To Pimp A Butterfly (2015, Interscope)
Kendrick, whose body had pretty much been encased in gold by the music world at large after only his second record (or his first major release), remained dormant for a few years, save for a few key show-stealing features on some radio hits, an opening slot for the Yeezus tour, and a world-stopping verse on “Control.” Which, the latter — whatever. XXL and Source readers alike (yes, somehow, these magazines are still in print and people still read them) turned their heads 360 degrees and then some, Kendrick’s bar-heavy screed instilling a sense of excitement in them and speculation of a rebirth of bar-for-bar competition between rappers.
That definitely didn’t happen, because, well — we’re way past that. When’s the last time rap was purely based on having Mad Bars Yo? Maybe it’s the contrarian in me (hmm…nope it’s not) — I do not want to see the “lyrical rappers” mentioned by Kendrick on “Control” in a giant rap battle to see Who’s The Best. What is this, 1981?
And so, thank god that none of that boring prick waving exists on To Pimp A Butterfly, where even on tracks like “King Kunta,” the braggadocio (god I hate that word) doesn’t sit too long in “I’m the best rapper” territory, Kendrick instead directing the energy towards “stop using ghostwriters” and “you fucking hacks.” There’s some righteousness I can get behind! I want to help myself — and others, of course — be better.
Otherwise, we’re listening to some pretty deep soul-searching and internal conflict here, guided by some incredibly talented and famous session musicians. Here, the Butterfly Band opts out of mando superstar features, leaving all the verse work almost exclusively to Kendrick, save for a Snoop Dogg hook here and an extended Rhapsody verse there.
Take single “i,” the funky hit appearing in sequence almost an entire year after floating on radio airwaves. “i” is — within the context of the album at large — recorded as a live performance, presumably cut short by a physical altercation within the audience. Kendrick begins his plea. “Not on my time! Not on my time!” Audience members talk amongst themselves while he pleads for them to “appreciate the little bit of life we got left […] And, I say this because..I love niggas. I love niggas, bro.” The less stoic proponents of young black lives may feel a tightness in their throat. He recites a poem to the now-pacified spectators. Too often is Lamar pigeonholed within the bubble of “concious rap,” where this particular recording — regardless of it being real or not — is resonant on a level far beyond choir-preaching disguised as clever rhyming. Kendrick and his team — using only sound — craft a vivid and powerful scene.
And I guess that factors into the biggest accomplishment out of this collection here: the outright refusal to tick boxes off today’s major-label rap record checklist, instead crafting something sharpened and absolutely sure of itself. Something to dance to, to ponder, to wallow in, to feel inspired by.
Listen: “For Sale (Interlude)” – The world-famous rapper faces himself within the hall of mirrors. This is some real internal struggle shit. Kendrick and the band ride utter helplessness to rapturous joy within the space of four and a half minutes.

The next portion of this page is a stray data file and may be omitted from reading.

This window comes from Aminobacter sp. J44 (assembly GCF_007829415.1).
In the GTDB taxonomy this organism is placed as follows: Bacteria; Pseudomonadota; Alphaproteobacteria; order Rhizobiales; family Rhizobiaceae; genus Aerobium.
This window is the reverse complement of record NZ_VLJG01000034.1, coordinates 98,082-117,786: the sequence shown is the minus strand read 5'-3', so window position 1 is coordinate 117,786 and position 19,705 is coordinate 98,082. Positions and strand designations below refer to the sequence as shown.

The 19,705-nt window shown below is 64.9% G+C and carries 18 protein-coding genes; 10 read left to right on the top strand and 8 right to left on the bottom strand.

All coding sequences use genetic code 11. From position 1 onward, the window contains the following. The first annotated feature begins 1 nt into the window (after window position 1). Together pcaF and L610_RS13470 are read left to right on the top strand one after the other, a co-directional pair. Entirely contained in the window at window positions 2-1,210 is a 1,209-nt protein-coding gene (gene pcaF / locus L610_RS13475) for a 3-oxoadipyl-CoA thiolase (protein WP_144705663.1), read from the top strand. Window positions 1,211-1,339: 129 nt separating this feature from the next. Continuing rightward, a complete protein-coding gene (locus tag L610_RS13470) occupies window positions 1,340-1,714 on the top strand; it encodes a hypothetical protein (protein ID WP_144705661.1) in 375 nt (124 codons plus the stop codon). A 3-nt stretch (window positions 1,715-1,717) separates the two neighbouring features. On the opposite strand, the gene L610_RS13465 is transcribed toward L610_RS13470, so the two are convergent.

Have One On Me (2010, Drag City)
Sometime in 2009, Joanna Newsom underwent surgery on her vocal nodules after years of touring on very long and densely lyrical songs. So, you’ll quickly notice, if you’ve heard her earlier work, a pretty dramatic change in the sound of her voice on record, a triple album that runs just over two hours and is worth every second of listening.
I recall getting really stoned and walking through fields, this record playing through my earbuds connected to my smartphone. Those two things were the only things connecting me to the 21st century. Just taken by the harp and the voice of Joanna, I felt a weird rush over my body, and it seemed as if I had traveled to a much earlier time on Earth, like the Renaissance or something.
And then, of course, you have what are obviously love and breakup songs, the literary content of those don’t try to get too hip on; that’s a bit voyeuristic and unnecessary to me. The emotion is conveyed more than well enough to negate tabloid-esque speculation. Take notes, Taylor Swift.
Years after my Emotional Time Travel experience, while reading about Have One On Me on the internet, I discovered that Side C track “You And Me Bess” was based on the story of Dick Turpin, a 16th century highwayman charged with horse theft and sentenced to hanging. Of course it is! Music ripped straight from the DNA master tape. What a talent. I don’t have much more to say about this — I don’t really think about it. I just feel it.
Listen: “You And Me Bess”
The Go! Team
Thunder, Lightning, Strike (2004/5; Memphis, Columbia)
Found sound collages — a la …Endtroducing and Since I Left You — are labyrinths of sampled material. The Avalanches themselves went on record as saying that it would be completely impossible to discern every single one of the over five hundred samples on their 1999 debut. The Go! Team takes a different approach to sampling. On Thunder, Lightning, Strike, a record created in Pro Tools on the personal computer of band leader/then-only-member Ian Parton, live instrumentation is dubbed over sample work, in an ostensible effort to create theme songs you would hear on television in the 80s. Parton plays all the various instruments on the record. Interestingly enough, when it came time to form a band, Parton commissioned two drummers (one to handle the sampled percussion and one to play the rock drums) as well as a female British-Nigerian rapper known as Ninja (to freestyle rap in place of the sampled vocals; Ninja a rock star in her own right who plays the master of ceremonies very well) to tour with these unique sample-based records. It’s one thing to make records with your computer and a sampler. It’s another to get a band together and swimmingly interpret them for a live setting to entertaining results.